by Paul Dorpat IF FIRST THE reader studies the "then" photo, there on the far right a signpost hints that this nifty Siberrian Freshly Frozen...

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If first the reader studies the “then” photo, there on the far right a signpost hints that this nifty Siberrian Freshly Frozen Ice Cream shop is frozen at the gateway to Ballard. The two signs pointing to the left read “2 Ferry to Suquamish” and “1 Gov’t Locks.” And the clipped sign to the right reads, in part, “Woodland Park.”

Turning to the “now,” the reader will verify that this is the northwest corner of Market Street and 15th Avenue Northwest. There stands the familiar but now boarded Ballard landmark that has been variously called the Taj Mahal of Ballard, an “overturned boat” (from The Seattle Times in 1983) and — quoting Edward M. Manning Jr., who helped open it in 1964 as the Ballard branch of the popular Manning’s Cafe — “a marriage of Northwest and Polynesian longhouse in the idiom of Paul Bunyan.”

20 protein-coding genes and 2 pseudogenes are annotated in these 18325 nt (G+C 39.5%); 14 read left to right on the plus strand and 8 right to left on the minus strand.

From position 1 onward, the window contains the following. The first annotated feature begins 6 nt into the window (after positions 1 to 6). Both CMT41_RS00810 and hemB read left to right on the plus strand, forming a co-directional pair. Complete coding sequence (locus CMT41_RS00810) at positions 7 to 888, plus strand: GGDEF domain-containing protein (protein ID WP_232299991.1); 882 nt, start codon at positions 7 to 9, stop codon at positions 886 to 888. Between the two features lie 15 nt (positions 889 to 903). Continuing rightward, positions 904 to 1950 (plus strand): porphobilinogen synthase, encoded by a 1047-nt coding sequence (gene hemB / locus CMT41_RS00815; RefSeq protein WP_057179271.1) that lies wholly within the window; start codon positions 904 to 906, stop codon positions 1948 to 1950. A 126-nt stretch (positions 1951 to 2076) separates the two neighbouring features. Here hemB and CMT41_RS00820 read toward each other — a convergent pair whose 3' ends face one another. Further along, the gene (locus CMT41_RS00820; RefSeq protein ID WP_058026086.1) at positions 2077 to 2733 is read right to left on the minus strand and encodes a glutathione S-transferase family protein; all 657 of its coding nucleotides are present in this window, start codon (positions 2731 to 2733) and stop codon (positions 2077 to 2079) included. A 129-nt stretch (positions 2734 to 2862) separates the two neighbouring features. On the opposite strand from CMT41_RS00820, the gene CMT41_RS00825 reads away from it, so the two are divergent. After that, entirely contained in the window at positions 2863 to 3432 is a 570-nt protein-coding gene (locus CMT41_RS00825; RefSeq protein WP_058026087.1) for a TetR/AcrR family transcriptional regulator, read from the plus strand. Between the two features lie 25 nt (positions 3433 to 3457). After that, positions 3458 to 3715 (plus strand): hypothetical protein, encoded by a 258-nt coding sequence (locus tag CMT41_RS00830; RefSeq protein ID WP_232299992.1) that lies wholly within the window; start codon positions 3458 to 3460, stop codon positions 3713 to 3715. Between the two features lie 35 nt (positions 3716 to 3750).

This winter the forces of preservation and property are battling it out to determine if the soaring landmark may be exchanged for condos (by Rhapsody Partners out of Kirkland), or kept for reuse as — well, as what?

Perhaps a revived Manning’s or Denny’s, its two tenants so far. Or as a Norwegian Lutheran Church, replacing the sign with a steeple. Or perhaps as itself, one of Seattle’s best examples of the Googie-style architecture popular in the 1950s and ’60s for both churches and cafes?

The preservationists won “Round 1” Jan. 2, when the city’s Preservation Board voted 8-1 for its landmark nomination. Comes next the required second hearing this Wednesday at 3:30 in the Municipal Tower, 700 Fifth Ave., Room 4060. The meeting will be open to the public. The building’s fate will be decided in another vote.

“Washington Then and Now,” by Paul Dorpat and Jean Sherrard, can be purchased through www.washingtonthenandnow.com ($45) or through Tartu Publications at P.O. Box 85208, Seattle, WA 98145.